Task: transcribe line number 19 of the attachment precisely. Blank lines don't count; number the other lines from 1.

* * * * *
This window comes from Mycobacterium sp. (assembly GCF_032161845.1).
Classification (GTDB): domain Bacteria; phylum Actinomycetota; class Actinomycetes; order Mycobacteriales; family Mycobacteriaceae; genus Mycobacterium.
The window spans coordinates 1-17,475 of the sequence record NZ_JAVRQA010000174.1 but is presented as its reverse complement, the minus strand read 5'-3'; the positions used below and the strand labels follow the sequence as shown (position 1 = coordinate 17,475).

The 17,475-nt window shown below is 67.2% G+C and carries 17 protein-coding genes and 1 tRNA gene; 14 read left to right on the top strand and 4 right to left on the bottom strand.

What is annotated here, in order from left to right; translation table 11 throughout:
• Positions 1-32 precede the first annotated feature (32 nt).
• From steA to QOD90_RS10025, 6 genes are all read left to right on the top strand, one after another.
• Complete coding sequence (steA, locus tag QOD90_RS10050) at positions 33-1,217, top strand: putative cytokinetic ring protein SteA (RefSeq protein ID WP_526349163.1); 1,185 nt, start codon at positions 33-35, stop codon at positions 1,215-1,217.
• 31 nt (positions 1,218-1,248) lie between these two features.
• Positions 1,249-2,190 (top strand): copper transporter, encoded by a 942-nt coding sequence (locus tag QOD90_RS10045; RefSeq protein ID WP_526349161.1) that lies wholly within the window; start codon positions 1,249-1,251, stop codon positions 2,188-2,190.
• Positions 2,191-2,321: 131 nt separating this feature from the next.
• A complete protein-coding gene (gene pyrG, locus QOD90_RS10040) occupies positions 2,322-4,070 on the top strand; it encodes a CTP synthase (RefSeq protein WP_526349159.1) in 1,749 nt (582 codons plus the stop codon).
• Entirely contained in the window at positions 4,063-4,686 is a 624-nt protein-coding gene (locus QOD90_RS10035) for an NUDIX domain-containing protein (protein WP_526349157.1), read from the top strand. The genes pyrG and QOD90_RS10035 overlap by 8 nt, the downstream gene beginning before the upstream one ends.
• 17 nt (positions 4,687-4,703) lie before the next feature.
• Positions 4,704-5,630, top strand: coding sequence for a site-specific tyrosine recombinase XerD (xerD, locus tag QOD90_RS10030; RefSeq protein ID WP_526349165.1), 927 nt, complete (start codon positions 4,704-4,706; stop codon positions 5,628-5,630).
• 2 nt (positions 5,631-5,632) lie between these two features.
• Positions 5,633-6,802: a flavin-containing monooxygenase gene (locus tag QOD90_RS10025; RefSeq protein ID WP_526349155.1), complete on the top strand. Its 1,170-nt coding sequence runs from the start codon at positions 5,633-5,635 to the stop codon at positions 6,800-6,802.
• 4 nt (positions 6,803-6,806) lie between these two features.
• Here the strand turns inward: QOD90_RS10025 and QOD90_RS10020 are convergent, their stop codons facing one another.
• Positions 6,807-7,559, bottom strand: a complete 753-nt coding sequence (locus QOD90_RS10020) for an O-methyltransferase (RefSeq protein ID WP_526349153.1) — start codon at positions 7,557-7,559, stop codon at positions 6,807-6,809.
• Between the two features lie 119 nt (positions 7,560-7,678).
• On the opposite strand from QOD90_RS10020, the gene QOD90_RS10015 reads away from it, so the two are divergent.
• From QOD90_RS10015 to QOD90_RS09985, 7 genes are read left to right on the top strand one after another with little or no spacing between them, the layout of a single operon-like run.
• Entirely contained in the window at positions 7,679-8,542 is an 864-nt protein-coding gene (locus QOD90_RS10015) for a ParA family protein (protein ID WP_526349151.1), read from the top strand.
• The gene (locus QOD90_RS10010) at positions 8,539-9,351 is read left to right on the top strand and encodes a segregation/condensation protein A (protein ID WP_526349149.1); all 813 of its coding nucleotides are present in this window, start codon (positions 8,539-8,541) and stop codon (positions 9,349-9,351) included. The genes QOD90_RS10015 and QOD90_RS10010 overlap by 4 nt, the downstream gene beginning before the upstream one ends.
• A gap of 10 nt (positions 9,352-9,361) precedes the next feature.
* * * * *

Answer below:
• Here the strand turns inward: QOD90_RS10025 and QOD90_RS10020 are convergent, their stop codons facing one another.